45. Acta Neuropathol. 2021 Jul 26.
      Parkinson's disease (PD), Parkinson's disease with dementia (PDD) and dementia with Lewy bodies (DLB) are three clinically, genetically and neuropathologically overlapping neurodegenerative diseases collectively known as the Lewy body diseases (LBDs). A variety of molecular mechanisms have been implicated in PD pathogenesis, but the mechanisms underlying PDD and DLB remain largely unknown, a knowledge gap that presents an impediment to the discovery of disease-modifying therapies. Transcriptomic profiling can contribute to addressing this gap, but remains limited in the LBDs. Here, we applied paired bulk-tissue and single-nucleus RNA-sequencing to anterior cingulate cortex samples derived from 28 individuals, including healthy controls, PD, PDD and DLB cases (n = 7 per group), to transcriptomically profile the LBDs. Using this approach, we (i) found transcriptional alterations in multiple cell types across the LBDs; (ii) discovered evidence for widespread dysregulation of RNA splicing, particularly in PDD and DLB; (iii) identified potential splicing factors, with links to other dementia-related neurodegenerative diseases, coordinating this dysregulation; and (iv) identified transcriptomic commonalities and distinctions between the LBDs that inform understanding of the relationships between these three clinical disorders. Together, these findings have important implications for the design of RNA-targeted therapies for these diseases and highlight a potential molecular "window" of therapeutic opportunity between the initial onset of PD and subsequent development of Lewy body dementia.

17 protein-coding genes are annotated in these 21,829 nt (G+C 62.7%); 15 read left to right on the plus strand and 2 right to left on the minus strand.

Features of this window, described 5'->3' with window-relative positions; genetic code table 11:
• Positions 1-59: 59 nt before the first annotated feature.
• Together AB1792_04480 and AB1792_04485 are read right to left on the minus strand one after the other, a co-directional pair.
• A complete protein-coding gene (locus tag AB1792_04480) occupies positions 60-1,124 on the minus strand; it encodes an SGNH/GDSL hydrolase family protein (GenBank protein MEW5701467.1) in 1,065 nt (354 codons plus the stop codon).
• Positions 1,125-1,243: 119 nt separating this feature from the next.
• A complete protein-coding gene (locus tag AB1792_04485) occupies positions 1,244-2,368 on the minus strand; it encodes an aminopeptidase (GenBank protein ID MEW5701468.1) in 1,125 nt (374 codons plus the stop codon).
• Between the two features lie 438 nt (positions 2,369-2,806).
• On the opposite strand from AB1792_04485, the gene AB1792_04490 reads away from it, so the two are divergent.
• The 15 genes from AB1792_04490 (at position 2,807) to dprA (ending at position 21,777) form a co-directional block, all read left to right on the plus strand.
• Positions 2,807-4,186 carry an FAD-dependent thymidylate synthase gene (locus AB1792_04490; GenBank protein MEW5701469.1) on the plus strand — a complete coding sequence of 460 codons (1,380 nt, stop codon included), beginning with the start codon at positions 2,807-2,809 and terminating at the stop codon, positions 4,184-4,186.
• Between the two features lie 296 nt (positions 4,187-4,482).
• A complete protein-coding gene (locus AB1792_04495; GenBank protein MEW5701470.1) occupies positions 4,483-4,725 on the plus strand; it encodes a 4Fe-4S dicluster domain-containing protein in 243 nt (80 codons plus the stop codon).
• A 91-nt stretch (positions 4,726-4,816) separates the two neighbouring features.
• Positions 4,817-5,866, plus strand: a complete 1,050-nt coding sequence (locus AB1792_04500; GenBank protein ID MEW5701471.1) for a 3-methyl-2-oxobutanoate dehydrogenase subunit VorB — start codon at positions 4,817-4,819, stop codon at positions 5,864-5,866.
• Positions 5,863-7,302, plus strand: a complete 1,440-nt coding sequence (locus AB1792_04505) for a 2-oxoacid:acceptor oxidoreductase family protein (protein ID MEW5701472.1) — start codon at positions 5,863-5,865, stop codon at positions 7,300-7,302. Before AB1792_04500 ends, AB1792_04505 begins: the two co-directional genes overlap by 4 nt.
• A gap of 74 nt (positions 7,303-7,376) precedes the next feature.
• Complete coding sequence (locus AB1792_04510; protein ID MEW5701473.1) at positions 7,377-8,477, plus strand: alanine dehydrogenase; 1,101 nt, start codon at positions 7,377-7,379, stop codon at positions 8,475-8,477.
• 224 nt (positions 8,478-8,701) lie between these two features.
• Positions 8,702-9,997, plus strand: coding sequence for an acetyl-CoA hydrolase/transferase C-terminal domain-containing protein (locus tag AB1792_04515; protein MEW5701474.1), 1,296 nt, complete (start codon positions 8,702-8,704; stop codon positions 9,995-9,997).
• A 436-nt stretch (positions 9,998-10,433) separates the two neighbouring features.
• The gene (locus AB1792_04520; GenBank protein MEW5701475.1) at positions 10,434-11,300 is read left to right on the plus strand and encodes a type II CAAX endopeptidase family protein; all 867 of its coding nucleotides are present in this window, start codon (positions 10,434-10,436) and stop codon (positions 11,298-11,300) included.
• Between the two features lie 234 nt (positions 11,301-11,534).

Keywords:  Alternative splicing; Human brain; Lewy body diseases; Parkinson’s disease; Single-nucleus RNA-sequencing
  46. Methods Mol Biol. 2021 ;2352 127-132
      Human motor neurons are important materials for the research of the pathogenesis and drug discovery of motor neuron diseases. Various methods to generate motor neurons (MNs) from embryonic stem cells (ESCs) or induced pluripotent stem cells (iPSCs) by the addition of signaling molecules have been reported. However, they require multiple steps and complicated processes. Here we describe an approach for generating human MNs from ESCs/iPSCs using a single Sendai virus vector encoding three transcription factors-Lhx3, Ngn2, and Isl1. This approach enabled us to generate MNs in one step, adding Sendai virus vector in culture medium. This simple method significantly reduces the efforts to generate MNs, and it provides a useful tool for motor neuron disease research.
    Keywords:  Direct conversion; ESC; Motor neuron; Sendai virus; iPSC
  47. Methods Mol Biol. 2021 ;2352 97-115